A History of Science
Tome I
Tome II
Tome III Tome IV

Book 4, chapter VIII
Nineteenth-century medicine
Lister and antiseptic surgery
Meantime, in a different though allied field of medicine there had been a complementary growth that led to immediate results of even more practical importance. I mean the theory and practice of antisepsis in surgery. This advance, like the other, came as a direct outgrowth of Pasteur's fermentation studies of alcoholic beverages, though not at the hands of Pasteur himself. Struck by the boundless implications of Pasteur's revelations regarding the bacteria, Dr. Joseph Lister (the present Lord Lister), then of Glasgow, set about as early as 1860 to make a wonderful application of these ideas. If putrefaction is always due to bacterial development, he argued, this must apply as well to living as to dead tissues; hence the putrefactive changes which occur in wounds and after operations on the human subject, from which blood-poisoning so often follows, might be absolutely prevented if the injured surfaces could be kept free from access of the germs of decay.

In the hope of accomplishing this result, Lister began experimenting with drugs that might kill the bacteria without injury to the patient, and with means to prevent further access of germs once a wound was freed from them. How well he succeeded all the world knows; how bitterly he was antagonized for about a score of years, most of the world has already forgotten. As early as 1867 Lister was able to publish results pointing towards success in his great project; yet so incredulous were surgeons in general that even some years later the leading surgeons on the Continent had not so much as heard of his efforts. In 1870 the soldiers of Paris died, as of old, of hospital gangrene; and when, in 1871, the French surgeon Alphonse Guerin, stimulated by Pasteur's studies, conceived the idea of dressing wounds with cotton in the hope of keeping germs from entering them, he was quite unaware that a British contemporary had preceded him by a full decade in this effort at prevention and had made long strides towards complete success. Lister's priority, however, and the superiority of his method, were freely admitted by the French Academy of Sciences, which in 1881 officially crowned his achievement, as the Royal Society of London had done the year before.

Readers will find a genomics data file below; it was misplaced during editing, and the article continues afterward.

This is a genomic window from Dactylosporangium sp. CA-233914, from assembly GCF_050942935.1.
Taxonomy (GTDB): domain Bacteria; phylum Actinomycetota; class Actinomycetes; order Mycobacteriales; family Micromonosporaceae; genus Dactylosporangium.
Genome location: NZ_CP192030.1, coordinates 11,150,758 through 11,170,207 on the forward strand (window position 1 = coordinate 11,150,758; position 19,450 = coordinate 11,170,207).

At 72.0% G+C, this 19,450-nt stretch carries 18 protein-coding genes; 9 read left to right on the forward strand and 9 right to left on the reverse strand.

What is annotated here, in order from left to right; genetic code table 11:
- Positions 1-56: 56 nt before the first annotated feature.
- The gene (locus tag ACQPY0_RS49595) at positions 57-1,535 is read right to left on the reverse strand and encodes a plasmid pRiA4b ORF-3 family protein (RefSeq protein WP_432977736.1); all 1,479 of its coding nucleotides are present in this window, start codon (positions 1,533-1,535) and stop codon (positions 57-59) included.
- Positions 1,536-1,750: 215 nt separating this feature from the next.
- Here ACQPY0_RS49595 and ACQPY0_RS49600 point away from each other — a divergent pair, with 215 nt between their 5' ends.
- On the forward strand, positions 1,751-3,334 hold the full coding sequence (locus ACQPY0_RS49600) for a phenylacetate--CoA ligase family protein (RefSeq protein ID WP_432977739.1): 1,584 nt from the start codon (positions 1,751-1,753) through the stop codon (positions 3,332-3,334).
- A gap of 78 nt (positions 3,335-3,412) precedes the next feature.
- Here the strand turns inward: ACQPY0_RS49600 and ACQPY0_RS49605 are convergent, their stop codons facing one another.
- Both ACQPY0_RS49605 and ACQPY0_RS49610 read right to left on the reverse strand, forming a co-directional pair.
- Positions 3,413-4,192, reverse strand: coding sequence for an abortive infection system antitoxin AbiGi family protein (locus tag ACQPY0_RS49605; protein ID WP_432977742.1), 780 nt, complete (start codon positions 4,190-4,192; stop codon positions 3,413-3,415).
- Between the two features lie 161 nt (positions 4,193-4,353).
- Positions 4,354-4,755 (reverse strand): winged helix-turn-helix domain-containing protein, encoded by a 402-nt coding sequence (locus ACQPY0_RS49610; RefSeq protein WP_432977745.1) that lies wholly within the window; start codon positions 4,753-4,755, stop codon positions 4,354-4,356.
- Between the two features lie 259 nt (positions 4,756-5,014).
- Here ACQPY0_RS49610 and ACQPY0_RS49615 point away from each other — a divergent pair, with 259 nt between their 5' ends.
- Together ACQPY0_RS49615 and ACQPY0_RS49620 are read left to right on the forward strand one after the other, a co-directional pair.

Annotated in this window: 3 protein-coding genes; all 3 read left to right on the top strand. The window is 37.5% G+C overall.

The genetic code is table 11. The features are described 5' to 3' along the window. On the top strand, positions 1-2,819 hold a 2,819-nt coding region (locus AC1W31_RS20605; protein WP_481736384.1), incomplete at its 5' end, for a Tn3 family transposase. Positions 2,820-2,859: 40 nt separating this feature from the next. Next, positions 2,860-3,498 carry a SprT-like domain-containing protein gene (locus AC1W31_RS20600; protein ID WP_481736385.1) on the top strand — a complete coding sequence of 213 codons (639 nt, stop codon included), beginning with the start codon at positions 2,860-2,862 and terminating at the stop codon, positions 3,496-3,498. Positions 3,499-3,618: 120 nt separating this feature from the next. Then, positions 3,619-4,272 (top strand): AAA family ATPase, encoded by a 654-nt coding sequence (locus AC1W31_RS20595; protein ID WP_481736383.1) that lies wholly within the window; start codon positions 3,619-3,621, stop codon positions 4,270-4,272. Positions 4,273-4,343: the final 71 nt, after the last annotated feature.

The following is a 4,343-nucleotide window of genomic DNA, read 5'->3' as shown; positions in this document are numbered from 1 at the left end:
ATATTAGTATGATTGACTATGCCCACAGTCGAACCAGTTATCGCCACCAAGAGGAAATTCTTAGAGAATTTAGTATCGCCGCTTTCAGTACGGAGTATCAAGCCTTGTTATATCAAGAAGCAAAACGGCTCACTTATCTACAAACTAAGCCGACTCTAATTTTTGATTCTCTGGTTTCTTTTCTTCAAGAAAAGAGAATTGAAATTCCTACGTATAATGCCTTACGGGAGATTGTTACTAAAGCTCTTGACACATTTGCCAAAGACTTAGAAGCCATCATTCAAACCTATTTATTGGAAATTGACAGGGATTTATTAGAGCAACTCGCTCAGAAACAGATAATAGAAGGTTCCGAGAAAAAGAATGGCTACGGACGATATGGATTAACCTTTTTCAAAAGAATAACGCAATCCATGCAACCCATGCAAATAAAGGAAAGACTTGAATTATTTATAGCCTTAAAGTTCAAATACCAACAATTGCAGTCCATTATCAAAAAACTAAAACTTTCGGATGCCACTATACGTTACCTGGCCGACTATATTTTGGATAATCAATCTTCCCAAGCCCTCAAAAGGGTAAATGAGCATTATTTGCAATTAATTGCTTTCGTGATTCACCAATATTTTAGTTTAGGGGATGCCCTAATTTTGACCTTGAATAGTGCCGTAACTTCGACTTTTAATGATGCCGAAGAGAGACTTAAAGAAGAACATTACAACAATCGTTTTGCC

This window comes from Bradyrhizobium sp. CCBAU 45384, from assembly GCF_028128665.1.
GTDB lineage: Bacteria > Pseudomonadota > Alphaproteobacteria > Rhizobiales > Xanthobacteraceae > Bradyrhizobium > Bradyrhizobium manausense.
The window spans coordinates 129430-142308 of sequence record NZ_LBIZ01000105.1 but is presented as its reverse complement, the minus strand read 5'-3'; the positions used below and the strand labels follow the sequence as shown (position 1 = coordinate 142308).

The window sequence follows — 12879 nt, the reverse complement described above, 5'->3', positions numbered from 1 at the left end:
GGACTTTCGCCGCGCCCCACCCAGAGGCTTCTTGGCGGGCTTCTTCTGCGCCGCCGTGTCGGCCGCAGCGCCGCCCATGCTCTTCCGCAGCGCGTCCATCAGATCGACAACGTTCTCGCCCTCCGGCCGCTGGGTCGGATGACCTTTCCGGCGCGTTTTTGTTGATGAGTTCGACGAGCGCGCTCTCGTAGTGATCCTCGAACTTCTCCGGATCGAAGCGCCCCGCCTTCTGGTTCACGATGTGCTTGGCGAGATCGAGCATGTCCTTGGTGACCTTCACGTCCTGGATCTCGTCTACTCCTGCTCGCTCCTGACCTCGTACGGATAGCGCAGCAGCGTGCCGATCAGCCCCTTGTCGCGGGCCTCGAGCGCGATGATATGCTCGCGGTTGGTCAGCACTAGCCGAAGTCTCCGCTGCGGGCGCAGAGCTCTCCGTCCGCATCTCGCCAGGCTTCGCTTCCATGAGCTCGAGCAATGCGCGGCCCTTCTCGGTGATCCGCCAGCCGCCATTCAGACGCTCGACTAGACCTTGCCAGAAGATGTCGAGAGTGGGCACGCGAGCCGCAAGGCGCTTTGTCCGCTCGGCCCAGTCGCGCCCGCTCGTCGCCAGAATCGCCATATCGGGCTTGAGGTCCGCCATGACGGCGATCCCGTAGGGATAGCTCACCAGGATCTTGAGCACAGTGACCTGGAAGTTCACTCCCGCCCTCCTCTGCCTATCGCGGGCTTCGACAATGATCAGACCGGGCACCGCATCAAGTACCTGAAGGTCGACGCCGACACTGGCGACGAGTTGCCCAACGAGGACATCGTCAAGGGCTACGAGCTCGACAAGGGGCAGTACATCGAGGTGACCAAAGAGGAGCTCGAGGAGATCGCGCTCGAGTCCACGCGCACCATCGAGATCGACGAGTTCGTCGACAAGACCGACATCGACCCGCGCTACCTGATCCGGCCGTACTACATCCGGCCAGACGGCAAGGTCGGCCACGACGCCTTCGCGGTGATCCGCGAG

By this time, to be sure, as everybody knows, Lister's new methods had made their way everywhere, revolutionizing the practice of surgery and practically banishing from the earth maladies that hitherto had been the terror of the surgeon and the opprobrium of his art. And these bedside studies, conducted in the end by thousands of men who had no knowledge of microscopy, had a large share in establishing the general belief in the causal relation that micro-organisms bear to disease, which by about the year 1880 had taken possession of the medical world. But they did more; they brought into equal prominence the idea that, the cause of a diseased condition being known, it maybe possible as never before to grapple with and eradicate that condition.




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© Serge Jodra, 2006. - Reproduction interdite.